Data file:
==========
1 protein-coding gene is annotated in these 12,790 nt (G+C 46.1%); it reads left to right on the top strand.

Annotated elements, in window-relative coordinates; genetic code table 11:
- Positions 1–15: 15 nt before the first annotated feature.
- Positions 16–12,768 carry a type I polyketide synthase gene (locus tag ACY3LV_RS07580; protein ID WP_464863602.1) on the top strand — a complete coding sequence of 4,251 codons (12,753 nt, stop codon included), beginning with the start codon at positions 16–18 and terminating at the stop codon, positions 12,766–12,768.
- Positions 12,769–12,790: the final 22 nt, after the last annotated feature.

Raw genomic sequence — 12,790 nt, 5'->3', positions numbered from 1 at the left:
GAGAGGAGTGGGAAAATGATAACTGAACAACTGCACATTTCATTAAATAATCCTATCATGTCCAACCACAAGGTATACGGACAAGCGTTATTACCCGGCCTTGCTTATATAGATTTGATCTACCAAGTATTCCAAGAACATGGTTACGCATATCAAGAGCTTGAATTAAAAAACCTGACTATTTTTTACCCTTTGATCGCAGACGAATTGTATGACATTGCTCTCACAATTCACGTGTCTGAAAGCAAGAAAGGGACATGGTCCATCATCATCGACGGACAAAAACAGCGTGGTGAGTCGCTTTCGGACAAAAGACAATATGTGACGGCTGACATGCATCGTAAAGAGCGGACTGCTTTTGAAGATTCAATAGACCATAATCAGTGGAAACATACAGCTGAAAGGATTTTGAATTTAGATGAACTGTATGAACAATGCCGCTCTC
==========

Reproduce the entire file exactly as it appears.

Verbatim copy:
1 protein-coding gene is annotated in these 12,790 nt (G+C 46.1%); it reads left to right on the top strand.

Annotated elements, in window-relative coordinates; genetic code table 11:
- Positions 1–15: 15 nt before the first annotated feature.
- Positions 16–12,768 carry a type I polyketide synthase gene (locus tag ACY3LV_RS07580; protein ID WP_464863602.1) on the top strand — a complete coding sequence of 4,251 codons (12,753 nt, stop codon included), beginning with the start codon at positions 16–18 and terminating at the stop codon, positions 12,766–12,768.
- Positions 12,769–12,790: the final 22 nt, after the last annotated feature.

Raw genomic sequence — 12,790 nt, 5'->3', positions numbered from 1 at the left:
GAGAGGAGTGGGAAAATGATAACTGAACAACTGCACATTTCATTAAATAATCCTATCATGTCCAACCACAAGGTATACGGACAAGCGTTATTACCCGGCCTTGCTTATATAGATTTGATCTACCAAGTATTCCAAGAACATGGTTACGCATATCAAGAGCTTGAATTAAAAAACCTGACTATTTTTTACCCTTTGATCGCAGACGAATTGTATGACATTGCTCTCACAATTCACGTGTCTGAAAGCAAGAAAGGGACATGGTCCATCATCATCGACGGACAAAAACAGCGTGGTGAGTCGCTTTCGGACAAAAGACAATATGTGACGGCTGACATGCATCGTAAAGAGCGGACTGCTTTTGAAGATTCAATAGACCATAATCAGTGGAAACATACAGCTGAAAGGATTTTGAATTTAGATGAACTGTATGAACAATGCCGCTCTC